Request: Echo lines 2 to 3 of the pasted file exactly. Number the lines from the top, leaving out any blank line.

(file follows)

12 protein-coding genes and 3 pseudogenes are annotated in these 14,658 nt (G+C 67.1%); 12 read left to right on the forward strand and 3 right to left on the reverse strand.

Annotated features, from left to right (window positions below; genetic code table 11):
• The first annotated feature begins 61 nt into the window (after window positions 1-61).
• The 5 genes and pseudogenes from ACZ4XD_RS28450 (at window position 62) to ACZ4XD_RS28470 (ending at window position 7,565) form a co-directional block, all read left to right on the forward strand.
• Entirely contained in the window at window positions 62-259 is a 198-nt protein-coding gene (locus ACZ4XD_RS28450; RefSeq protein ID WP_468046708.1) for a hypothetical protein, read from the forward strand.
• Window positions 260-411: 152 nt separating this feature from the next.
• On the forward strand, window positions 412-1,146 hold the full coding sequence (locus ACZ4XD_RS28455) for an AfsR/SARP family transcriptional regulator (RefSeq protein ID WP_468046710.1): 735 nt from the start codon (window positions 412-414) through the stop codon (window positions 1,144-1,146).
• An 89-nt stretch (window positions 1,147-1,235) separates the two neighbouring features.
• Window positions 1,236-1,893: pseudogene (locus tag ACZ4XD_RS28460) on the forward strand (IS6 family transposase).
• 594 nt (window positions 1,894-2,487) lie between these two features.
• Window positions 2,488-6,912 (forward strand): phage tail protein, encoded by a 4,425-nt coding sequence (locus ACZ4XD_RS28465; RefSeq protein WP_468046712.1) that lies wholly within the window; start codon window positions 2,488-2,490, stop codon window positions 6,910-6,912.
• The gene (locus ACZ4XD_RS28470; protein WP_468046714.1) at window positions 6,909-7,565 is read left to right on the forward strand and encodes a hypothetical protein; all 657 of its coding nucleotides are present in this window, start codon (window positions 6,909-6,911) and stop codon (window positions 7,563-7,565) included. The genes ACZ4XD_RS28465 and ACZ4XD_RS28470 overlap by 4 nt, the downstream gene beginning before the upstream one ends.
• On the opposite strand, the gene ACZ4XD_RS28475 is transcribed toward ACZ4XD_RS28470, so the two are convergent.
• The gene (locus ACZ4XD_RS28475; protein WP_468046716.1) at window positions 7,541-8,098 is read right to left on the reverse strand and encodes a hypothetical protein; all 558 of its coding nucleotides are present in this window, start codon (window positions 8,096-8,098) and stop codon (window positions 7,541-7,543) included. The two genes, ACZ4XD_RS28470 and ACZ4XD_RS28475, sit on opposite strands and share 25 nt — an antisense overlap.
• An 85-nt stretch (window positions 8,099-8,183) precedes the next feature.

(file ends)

Annotated features, from left to right (window positions below; genetic code table 11):
• The first annotated feature begins 61 nt into the window (after window positions 1-61).